" Ninety-Sir. 9 10 p m 13 05 p m
- Newberry. 10 15 p m 1 10 p m
" Prosperity.. 10 83pm 124pm
** Columbia. ll 60 p na 2 40 p?m
Ar. Blackville. 2 62 a m 8 52 a m
" Barnwell. 807 am 807am
" Savannah.-. 4 50 a m 4 50 a m
tv. Ringville. 2 83a rn 8 48 p m
" Orangeburg. 8 45 am 442pm
" Branchville. 425am 625pm
" Summerville. 6 67 a in 6 43pm
Ar. Charleston...1 7 00 a ml 7 80 pm
ll OOp 7 00a Lv..Ch?rieaton..Arl 7 BOp 7 OD*
18 OOn 7 41 a " Summerville " I S ?Sp 5 67a
a 00 a 9 00a .Branchville. " r 25p ? 86a
8 45 a 9 28 t " Oraugobnrg " ! 4 42p 8 45?
?05a 10 24 a " .. Ringville ? ' 8 48 p 8 83 a
SO a.7. tv.. Savannah .Ar. 4 60 a
4 18 a. " ..Barnwell .. . S 07 o
!>Ba. "..Blackville.." . 3 65 a
ainu 00a ..Columbia., " 8 16p 9 80 p
67nl2 15p " ..-Alston.... " 1 S5p 3 Wa
58 a 1 23p '< ...Santuo... " 12 15p 7 46 p
15 a 2 00p " .....Union." ll 87 a 7 10p
8 84 a 2 22p " ..Jonesville.. " ll 17 a 6 63p
0 49a 8 87p " "..Pacolot.... " ll 06al S Sn
JG 20 ui 5 IO pi Ar ?par tan burg Lv 10 85 a S Up
10 B5a 8 40 p Lv Gpartanburg Ar 10 25a ???p
8 00 pl 7 IS p Ar...Asheville ...Lv 7 05 a 8 OOp
"P'p.m. "A" a. m. "N" night.
DOUBLE DAILY SERVICE BETWEEN
CHARLESTON AND GREENVILLE.
Pnllmnn palace deeping oar? on Tra?na 85 and
80,87 and 88, on A. and C. division. Dining cara
an thees tratas serve all meale enron to. ?
Trains leave Spar tanbar ir, A. & C. di risien,
northbound. S:58 a. m., 8:157 p.m., 6:12p. stu.
JVewtibtJe limited) and 6:55 p. m.; eouth
I bound 12:20 a. m., 8:15p. m., 11:40 a. m., (Veetf*
; bale Limit??), and 10:88 tu m.
Train? leave Greenville, A. and C division,
oorthbound, 6:55 a m., S A4 p. m. and 5:18 p. ra-,
I (Vestib?l? Limited}, and 6*5 p. m.; south
bound. 1:25 a. m.,4:80p. m., 18:40p. m. (VsaSV
bule Limited), and ll & a. m. 7
Tra?as 18 sad 16-Pullman Sleoplns Oars
I setween Charleston and- Asheville.
Elegant Pullman Drawing-Room Sleeping
Cars nerween Savannah and AshevUlo en routs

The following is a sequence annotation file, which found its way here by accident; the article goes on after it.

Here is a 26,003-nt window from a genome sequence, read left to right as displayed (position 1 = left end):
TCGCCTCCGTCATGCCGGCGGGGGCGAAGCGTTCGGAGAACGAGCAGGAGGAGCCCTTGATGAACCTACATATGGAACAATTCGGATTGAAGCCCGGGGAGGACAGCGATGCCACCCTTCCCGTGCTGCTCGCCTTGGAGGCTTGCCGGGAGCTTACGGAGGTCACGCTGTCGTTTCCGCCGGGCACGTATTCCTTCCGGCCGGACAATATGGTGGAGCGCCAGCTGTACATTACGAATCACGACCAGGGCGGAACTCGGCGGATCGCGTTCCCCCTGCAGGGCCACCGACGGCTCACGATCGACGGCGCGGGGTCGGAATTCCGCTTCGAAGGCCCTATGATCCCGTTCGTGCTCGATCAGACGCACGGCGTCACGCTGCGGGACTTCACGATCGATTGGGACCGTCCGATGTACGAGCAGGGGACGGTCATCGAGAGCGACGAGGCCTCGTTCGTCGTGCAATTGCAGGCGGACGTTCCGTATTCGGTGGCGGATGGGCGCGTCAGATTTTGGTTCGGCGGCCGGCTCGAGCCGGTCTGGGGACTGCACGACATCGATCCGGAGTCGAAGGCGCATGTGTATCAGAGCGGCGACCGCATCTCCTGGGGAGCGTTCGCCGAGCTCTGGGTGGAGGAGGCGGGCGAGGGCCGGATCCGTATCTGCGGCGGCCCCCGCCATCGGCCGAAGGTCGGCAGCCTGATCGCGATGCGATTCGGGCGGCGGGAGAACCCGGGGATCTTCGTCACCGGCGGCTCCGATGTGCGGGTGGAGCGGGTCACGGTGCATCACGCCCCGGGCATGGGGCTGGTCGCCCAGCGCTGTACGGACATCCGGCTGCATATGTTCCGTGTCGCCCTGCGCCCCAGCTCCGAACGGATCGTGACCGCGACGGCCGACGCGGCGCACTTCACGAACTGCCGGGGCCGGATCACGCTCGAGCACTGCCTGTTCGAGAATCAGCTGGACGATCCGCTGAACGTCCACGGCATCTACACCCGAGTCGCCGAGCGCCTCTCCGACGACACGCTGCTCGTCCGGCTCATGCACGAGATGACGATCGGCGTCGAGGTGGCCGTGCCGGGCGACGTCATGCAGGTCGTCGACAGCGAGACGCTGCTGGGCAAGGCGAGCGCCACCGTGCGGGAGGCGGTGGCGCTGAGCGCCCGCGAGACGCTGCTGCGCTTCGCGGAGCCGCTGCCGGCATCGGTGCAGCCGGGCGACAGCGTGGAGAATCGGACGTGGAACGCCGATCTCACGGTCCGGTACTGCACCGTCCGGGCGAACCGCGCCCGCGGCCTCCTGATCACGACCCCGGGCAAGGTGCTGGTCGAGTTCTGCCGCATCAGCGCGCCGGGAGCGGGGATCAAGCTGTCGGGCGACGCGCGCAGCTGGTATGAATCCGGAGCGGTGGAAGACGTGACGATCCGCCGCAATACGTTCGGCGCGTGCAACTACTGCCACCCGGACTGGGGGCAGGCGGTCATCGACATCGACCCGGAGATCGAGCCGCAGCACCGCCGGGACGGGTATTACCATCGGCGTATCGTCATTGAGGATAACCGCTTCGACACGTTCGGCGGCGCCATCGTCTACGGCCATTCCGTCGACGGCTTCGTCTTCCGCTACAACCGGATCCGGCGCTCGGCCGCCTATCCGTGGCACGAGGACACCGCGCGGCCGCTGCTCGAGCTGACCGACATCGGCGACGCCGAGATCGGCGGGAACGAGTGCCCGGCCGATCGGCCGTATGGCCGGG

lally between Jacksonville and Cincinnati.
! Trains 18 and 14 Pullman Parlor Oar? b*
, tween Char leaton and Asheville. .
IrRANm: S. GANNON. & B. HABOWICK.
Third V-P. A Gen. Mgr.. Gen. Faa Agent,
Asst. Gen. Pas. Agt, Div. Pa?. A gt.
ll AttMff?f*- ^frf^t?
J. A. BROCK, Pr?sident.
JOS. N. BROWN, Vice President.
B. F. MAULDIN. Cashier
THE largest, strongest Bank in (j,
Interest Faid cn deposit!
By special agreement.
With ensur passed facilities andresoar
ces we at? at all times prepared to tn"
oommodate oar cuatomors.
Jan 10,1000 20
MR. A. T. SKELTON baa beea
engaged by the Anderson Mutual Fire
insurance Co. to inspect the building
insured in this Company, and yrm
commence work on the first of Jal*
Policy-holders are requested to have
their Policies at hand, so there will
be no unnecessary delay in the in.
ANDERSON MUTUAL FIRE m.
A SPECIALTY !
Barred Plymouth Rock.
White Plymouth Rock.
Eggs for sale. Carefully packed
L. S. MATTISON,
Anderson, S. C.
Jan 22,1002_81 / 6m
E. G. MCADAMS,
ATTORNEY AT LAW,
ANDERSON, S. C.
Office in Judge of Probate's offloe,
in the Court Houao.
BANNER SA L_V|
tho most healing aalve tn the world.
CHARLESTON ADD WESTERN
AUGUSTA AlfU AHHB VILLB HHOBT USB
Inoffoct July 6th, 1902.
Ax Glonn Spring??.
Ax AsherUle,...... .
12 41 pm
4 00 pm
5 ll pm
7 IS pm
7 is pa
LT Spartan burg
I T Glenn Springs..
LT Green ?Wo.,?
7 OS pm .............
13 01 pm ?????.4
10 00 am -........
IS io iua .......
1 05 pm ?.
......._. 7 as ?a
2 61 pm i
S 20 pm ll IB sa
LT Anderton................... .
7 SS am
1 S3 pm .......
2 83 pin I....
4 66 pm.
LT Anderson... ? 7 SS am .- 1
Ax Angosta-_.....??.. I ll SS f =.-.
Ar Port Boyal..........- 6 60 pm .
AT Beaufort......... 6 SO pm .-?
Ar Charleston (8ou).~. 7 60 pm.-~
Ar Barannah (Cofga)..-..1 7 Sx pm ..--?
Close connection at Calhoun Falls for ell pointa
on 8. A. L. Ballway, and at BpartanburgforBou.
For any informatica relative io tickets, Sf
schedule*, otc., addreas t
Ernest Williams. Gen.Pass. Agent, Augu?ts,Gs.
T. M. Omersoo .Tramo Man ase r.
J.BeeseFant, Agent, Anderson, B.C.
Blue Ridge Railroad.
-_ EfltectlTe April 6.1902._
No. 4 Ko. 6
only I Rx.
P. M.|A. M.|P. M.IP
2 80 -
_ V tsMTBOUKU._
-M?T? ?oT1 I
No 8 Dally No. 7 Ko. ? DaUj
STATIONS. Daily Ex Dally Dally
. ? .:?./; ?. _8UD'_l_ -
P. M. *. M A. M. A. M. P- *t
LT Belton. 8 ?5 9 00 . 10 80 ? ?
*f Anderson........ 8 66 0 25 10 00 ll 18 J*!
Denrer.?. . 10 27 . 5 ?*
" Antea.?....??.. 10 87 - ? Sf
.. Pendleton?._10 47. * \\
"Cherry.~_lt 02. * "
ll 01 ?. < ?
Seneca..... .?.. 12 50 - * 40
Ar Walhalla...?.?. . .) t asp.I ' 0
Wiil~sl?>*top st the following 'stations tol?t?
on and let oS passengers: Fhlnney's, J?^-/*!,
dy Springs, West Anderson, Adans, Jordan??
Junction T J. B. ANDEBSON,
H. C BEATTIE. Superintendent.
ATLANTIC COAST USZ
Between North and East and
Pullman Vestibule Sleeping and
Dining Cars Between New
York and Port Tampa,
For Maps, Rates, Schedules or an*
information, write to
W. J CEalG,
Gen. Passenger Agt,